The eyes of the state and nation are on the community, the sheriff said, in an apparent reference to national media attention on Manke had garnered.
“I’m asking you to remain calm, peaceful and considerate of all people as we wait for the courts to rule,” Begole said.
Separately, at least five other sheriffs departments have said they will not make a priority to enforce the executive orders. Those include the counties of Leelanau, Benzie, Manistee, Mason and Livingston.
Livingston County Sheriff Mike Murphy said he will not enforce the governor’s order against a Genoa Township gym that reopened recently.
Nessel’s office said it is aware of the gym’s reopening and is “working with state and local partners to ensure compliance” with Whitmer’s orders.
“We are reviewing potential enforcement action that could be imposed through various state and local agencies, and remind officials at all levels that a successful COVID-19 response requires we all do our part and work together toward the common goal of protecting human life,” Jarvi said.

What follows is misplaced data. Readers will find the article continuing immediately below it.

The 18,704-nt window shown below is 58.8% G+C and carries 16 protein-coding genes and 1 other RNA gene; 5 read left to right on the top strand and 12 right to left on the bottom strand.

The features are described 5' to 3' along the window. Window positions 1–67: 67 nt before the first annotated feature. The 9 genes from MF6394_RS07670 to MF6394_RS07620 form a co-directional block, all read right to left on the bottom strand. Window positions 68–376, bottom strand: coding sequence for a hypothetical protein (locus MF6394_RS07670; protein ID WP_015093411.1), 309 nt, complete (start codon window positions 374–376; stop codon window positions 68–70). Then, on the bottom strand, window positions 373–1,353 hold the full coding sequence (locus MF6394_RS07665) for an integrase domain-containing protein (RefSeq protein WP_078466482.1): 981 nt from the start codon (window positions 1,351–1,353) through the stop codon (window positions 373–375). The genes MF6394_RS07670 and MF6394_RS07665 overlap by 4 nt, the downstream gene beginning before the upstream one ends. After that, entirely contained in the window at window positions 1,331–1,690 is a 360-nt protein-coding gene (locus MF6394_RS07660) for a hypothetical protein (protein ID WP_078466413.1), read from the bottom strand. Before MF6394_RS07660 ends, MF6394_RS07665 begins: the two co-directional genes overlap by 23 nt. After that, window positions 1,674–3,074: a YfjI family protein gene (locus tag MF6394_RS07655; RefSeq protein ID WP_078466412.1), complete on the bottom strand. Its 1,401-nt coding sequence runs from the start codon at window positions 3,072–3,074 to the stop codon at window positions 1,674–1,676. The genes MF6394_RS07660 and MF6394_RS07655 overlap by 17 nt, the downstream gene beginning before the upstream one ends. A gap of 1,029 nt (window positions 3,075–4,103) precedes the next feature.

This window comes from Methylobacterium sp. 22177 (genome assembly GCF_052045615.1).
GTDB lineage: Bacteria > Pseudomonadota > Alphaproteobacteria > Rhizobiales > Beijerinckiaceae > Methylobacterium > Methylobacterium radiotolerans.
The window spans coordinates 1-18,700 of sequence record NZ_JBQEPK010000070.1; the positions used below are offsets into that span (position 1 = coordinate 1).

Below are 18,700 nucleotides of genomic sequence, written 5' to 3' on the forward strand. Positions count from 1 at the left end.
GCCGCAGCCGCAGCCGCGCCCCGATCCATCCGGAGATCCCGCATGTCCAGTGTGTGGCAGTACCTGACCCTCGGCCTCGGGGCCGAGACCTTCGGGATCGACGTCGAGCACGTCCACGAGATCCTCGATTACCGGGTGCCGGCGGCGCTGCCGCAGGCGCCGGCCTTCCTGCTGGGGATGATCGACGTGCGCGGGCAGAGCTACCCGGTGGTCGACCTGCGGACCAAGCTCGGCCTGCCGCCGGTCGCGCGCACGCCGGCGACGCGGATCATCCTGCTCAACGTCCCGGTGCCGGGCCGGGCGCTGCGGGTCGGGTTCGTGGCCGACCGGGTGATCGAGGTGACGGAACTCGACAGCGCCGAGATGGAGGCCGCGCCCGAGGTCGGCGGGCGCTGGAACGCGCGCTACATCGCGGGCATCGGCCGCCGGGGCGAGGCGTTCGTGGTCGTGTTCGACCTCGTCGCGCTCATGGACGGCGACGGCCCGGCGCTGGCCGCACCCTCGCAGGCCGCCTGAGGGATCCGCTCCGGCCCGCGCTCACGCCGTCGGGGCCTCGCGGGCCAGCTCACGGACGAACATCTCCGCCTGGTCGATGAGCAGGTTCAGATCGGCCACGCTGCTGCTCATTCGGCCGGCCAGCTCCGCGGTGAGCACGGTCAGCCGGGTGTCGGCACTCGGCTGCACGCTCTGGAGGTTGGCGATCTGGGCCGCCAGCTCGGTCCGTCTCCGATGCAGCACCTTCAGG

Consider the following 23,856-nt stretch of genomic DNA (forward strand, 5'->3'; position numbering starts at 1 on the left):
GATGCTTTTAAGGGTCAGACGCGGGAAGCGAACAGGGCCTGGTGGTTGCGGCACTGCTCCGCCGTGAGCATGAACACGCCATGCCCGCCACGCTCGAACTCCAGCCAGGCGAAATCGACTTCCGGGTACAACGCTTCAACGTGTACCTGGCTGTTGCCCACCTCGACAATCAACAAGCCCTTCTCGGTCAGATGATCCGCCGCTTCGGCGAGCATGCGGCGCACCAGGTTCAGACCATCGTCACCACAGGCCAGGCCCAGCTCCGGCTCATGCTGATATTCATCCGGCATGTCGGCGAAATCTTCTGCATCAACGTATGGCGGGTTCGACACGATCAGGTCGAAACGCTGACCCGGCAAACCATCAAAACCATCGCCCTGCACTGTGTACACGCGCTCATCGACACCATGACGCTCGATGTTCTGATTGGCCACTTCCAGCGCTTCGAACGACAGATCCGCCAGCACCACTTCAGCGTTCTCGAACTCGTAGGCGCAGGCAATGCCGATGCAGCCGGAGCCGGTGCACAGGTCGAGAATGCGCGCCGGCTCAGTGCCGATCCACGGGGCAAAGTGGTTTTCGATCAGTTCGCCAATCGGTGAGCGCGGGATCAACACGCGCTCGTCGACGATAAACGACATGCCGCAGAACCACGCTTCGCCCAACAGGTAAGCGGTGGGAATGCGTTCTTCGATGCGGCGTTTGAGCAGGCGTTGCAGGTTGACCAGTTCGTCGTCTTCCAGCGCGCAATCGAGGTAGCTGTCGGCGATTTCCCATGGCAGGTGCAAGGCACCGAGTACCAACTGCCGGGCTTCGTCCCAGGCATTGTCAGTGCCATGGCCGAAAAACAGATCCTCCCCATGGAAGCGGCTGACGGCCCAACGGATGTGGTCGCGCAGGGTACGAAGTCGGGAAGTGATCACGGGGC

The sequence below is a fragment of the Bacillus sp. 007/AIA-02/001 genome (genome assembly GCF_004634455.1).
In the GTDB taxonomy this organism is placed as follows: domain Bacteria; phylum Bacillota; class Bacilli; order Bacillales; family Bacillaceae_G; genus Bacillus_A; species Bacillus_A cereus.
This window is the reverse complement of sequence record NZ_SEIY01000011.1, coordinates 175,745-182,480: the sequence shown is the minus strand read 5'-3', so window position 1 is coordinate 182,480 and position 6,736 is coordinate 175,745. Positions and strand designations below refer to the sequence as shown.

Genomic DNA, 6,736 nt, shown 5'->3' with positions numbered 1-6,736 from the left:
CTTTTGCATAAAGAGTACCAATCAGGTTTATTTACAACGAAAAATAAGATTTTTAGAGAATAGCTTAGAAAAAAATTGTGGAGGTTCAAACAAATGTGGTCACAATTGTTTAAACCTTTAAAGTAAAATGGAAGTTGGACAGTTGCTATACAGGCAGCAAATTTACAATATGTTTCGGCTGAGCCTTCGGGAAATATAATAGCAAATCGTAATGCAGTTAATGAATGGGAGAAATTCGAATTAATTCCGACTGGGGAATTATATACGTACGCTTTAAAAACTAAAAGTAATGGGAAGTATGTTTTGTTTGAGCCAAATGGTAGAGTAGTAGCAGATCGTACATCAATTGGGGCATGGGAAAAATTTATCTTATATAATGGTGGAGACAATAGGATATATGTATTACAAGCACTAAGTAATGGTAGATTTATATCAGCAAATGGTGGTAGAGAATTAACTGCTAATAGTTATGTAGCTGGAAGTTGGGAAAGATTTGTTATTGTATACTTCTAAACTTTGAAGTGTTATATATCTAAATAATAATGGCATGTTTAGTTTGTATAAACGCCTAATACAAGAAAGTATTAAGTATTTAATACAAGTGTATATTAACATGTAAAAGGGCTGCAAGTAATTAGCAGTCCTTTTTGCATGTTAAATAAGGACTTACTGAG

It’s unclear whether the Shiawassee County Sheriff’s Office is involved to any extent in enforcement of the executive orders against the Owosso barber. So far, Owosso city police and the Michigan State Police have interacted with Manke.
Shop as COVID-19 ‘epicenter’?
When asked about the possibility the barbershop could become another “epicenter” for the virus, Manke argued it could just as easily be said about the continued operation of Walmart or Kmart.
“We all are responsible for ourselves,” Manke said. “If people don’t feel safe, then I think they should stay home.”
Kallman has argued the governor’s executive order and Gordon’s order for closure “violate various constitutional and statutory requirements and protections.”
“Karl has made it clear,” Kallman said. “He has no animus toward anyone — the governor, the attorney general — he just wants to work, and he wants to do it in a safe responsible way.”
He argued Whitmer’s executive orders do not have the force of law because they were not extended by the Legislature, a position that is being litigated in at least two state and federal court cases. Manke is prepared to take his case to the Supreme Court, if necessary, Kallman said.